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serde-reflection on crates.io Documentation (latest release) License License

This crate provides a way to extract format descriptions for Rust containers that implement the Serialize and/or Deserialize trait(s) of Serde.

Format descriptions are useful in several ways:

  • Stored under version control, formats can be tested to prevent unintended modifications of binary serialization formats (e.g. by changing variant order).
  • Formats can be passed to serde-generate in order to generate class definitions and provide Serde-compatible binary serialization in other languages (C++, python, Java, etc).

Quick Start

Very often, Serde traits are simply implemented using Serde derive macros. In this case, you may obtain format descriptions as follows:

  • call trace_simple_type on the desired top-level container definition(s), then
  • add a call to trace_simple_type for each enum type. (This will fix any MissingVariants error.)
struct Foo {
  bar: Bar,
  choice: Choice,

struct Bar(u64);

enum Choice { A, B, C }

// Start the tracing session.
let mut tracer = Tracer::new(TracerConfig::default());

// Trace the desired top-level type(s).

// Also trace each enum type separately to fix any `MissingVariants` error.

// Obtain the registry of Serde formats and serialize it in YAML (for instance).
let registry = tracer.registry()?;
let data = serde_yaml::to_string(&registry).unwrap();
assert_eq!(&data, r#"---
      A: UNIT
      B: UNIT
      C: UNIT
    - bar:
        TYPENAME: Bar
    - choice:
        TYPENAME: Choice

Features and Limitations

serde_reflection is meant to extract formats for Rust containers (i.e. structs and enums) with "reasonable" implementations of the Serde traits Serialize and Deserialize.

Supported features

  • Plain derived implementations obtained with #[derive(Serialize, Deserialize)] for Rust containers in the Serde data model

  • Customized derived implementations using Serde attributes that are compatible with binary serialization formats, such as #[serde(rename = "Name")].

  • Hand-written implementations of Deserialize that are more restrictive than the derived ones, provided that trace_value is used during tracing to provide sample values for all such constrained types (see the detailed example below).

  • Mutually recursive types provided that the first variant of each enum is recursion-free. (For instance, enum List { None, Some(Box<List>)}.) Note that each enum must be traced separately with trace_type to discover all the variants.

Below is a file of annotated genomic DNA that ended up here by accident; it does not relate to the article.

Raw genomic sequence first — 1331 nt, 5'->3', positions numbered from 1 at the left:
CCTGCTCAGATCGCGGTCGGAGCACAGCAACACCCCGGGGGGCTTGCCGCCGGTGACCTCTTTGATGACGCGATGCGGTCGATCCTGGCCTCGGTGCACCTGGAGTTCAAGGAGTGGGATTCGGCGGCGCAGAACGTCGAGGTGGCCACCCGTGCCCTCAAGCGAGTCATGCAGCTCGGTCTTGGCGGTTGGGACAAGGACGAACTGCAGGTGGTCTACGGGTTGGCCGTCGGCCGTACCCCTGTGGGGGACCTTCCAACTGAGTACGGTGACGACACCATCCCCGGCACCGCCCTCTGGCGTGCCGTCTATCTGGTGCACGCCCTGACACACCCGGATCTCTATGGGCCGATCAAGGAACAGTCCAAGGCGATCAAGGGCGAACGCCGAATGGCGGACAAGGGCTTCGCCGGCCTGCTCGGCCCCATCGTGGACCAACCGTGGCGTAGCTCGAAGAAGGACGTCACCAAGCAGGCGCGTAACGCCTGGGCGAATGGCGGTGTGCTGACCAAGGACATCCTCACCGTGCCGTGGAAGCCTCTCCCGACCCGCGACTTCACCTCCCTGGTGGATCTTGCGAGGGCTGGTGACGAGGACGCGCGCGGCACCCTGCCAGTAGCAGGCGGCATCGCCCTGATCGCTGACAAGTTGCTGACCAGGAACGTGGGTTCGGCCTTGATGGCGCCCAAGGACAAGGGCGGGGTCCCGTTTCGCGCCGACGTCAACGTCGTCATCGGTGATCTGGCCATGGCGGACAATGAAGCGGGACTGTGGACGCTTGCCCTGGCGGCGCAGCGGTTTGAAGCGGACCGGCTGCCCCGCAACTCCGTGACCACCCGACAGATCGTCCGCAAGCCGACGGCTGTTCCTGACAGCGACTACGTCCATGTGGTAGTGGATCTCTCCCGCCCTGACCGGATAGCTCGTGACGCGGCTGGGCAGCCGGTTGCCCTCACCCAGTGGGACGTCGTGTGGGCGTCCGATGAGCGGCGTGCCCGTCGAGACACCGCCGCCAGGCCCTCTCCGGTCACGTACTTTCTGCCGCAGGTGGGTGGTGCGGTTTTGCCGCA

Unsupported idioms

  • Containers sharing the same base name (e.g. Foo) but from different modules. (Work around: use #[serde(rename = ..)])

  • Generic types instantiated multiple times in the same tracing session. (Work around: use the crate serde-name and its adapters SerializeNameAdapter and DeserializeNameAdapter.)

  • Attributes that are not compatible with binary formats (e.g. #[serde(flatten)], #[serde(tag = ..)])

  • Tracing type aliases. (E.g. type Pair = (u32, u64) will not create an entry "Pair".)

  • Mutually recursive types for which picking the first variant of each enum does not terminate. (Work around: re-order the variants. For instance enum List { Some(Box<List>), None} must be rewritten enum List { None, Some(Box<List>)}.)

  • Certain standard types such as std::num::NonZeroU8 may not be tracked as a container and appear simply as their underlying primitive type (e.g. u8) in the formats. This loss of information makes it difficult to use trace_value to work around deserialization invariants (see example below). As a work around, you may override the default for the primitive type using TracerConfig (e.g. let config = TracerConfig::default().default_u8_value(1);).

Security CAVEAT

At this time, HashSet<T> and BTreeSet<T> are treated as sequences (i.e. vectors) by Serde.

Cryptographic applications using BCS must use HashMap<T, ()> and BTreeMap<T, ()> instead. Using HashSet<T> or BTreeSet<T> will compile but BCS-deserialization will not enforce canonicity (meaning unique, well-ordered serialized elements in this case). In the case of HashSet<T>, serialization will additionally be non-deterministic.


The error type used in this crate provides a method error.explanation() to help with troubleshooting during format tracing.

Detailed Example

In the following, more complete example, we extract the Serde formats of two containers Name and Person and demonstrate how to handle a custom implementation of serde::Deserialize for Name.

use serde_reflection::{ContainerFormat, Error, Format, Samples, Tracer, TracerConfig};

#[derive(Serialize, PartialEq, Eq, Debug, Clone)]
struct Name(String);
// impl<'de> Deserialize<'de> for Name { ... }

#[derive(Serialize, Deserialize, PartialEq, Eq, Debug, Clone)]
enum Person {
    FullName { first: Name, last: Name },

// Start a session to trace formats.
let mut tracer = Tracer::new(TracerConfig::default());
// Create a store to hold samples of Rust values.
let mut samples = Samples::new();

// For every type (here `Name`), if a user-defined implementation of `Deserialize` exists and
// is known to perform custom validation checks, use `trace_value` first so that `samples`
// contains a valid Rust value of this type.
let bob = Name("Bob".into());
tracer.trace_value(&mut samples, &bob)?;

// Now, let's trace deserialization for the top-level type `Person`.
// We pass a reference to `samples` so that sampled values are used for custom types.
let (format, values) = tracer.trace_type::<Person>(&samples)?;